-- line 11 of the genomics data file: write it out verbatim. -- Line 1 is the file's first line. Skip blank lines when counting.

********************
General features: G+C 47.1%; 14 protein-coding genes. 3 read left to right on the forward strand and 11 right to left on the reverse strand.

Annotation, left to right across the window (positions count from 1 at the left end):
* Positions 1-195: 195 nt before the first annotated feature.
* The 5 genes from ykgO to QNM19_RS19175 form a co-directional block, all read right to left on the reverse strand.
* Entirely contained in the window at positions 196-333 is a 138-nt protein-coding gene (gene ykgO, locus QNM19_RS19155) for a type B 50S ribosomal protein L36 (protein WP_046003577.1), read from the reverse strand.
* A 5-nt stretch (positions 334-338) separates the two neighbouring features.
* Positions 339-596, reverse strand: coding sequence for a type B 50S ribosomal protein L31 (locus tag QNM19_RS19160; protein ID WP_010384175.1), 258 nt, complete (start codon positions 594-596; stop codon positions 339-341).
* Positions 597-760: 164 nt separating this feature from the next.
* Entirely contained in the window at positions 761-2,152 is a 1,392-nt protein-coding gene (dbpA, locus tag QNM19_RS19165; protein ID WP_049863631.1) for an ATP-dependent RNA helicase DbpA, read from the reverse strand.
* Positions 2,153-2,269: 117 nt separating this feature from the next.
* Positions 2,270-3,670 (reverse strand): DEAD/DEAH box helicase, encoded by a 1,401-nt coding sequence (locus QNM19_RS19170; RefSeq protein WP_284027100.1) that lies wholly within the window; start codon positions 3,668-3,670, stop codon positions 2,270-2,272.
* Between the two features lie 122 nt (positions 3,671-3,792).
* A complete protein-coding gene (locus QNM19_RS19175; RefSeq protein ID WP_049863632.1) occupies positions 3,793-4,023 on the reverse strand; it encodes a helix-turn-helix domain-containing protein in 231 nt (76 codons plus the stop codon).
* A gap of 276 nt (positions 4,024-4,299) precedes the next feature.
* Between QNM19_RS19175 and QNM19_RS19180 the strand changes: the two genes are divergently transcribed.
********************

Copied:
* Positions 2,270-3,670 (reverse strand): DEAD/DEAH box helicase, encoded by a 1,401-nt coding sequence (locus QNM19_RS19170; RefSeq protein WP_284027100.1) that lies wholly within the window; start codon positions 3,668-3,670, stop codon positions 2,270-2,272.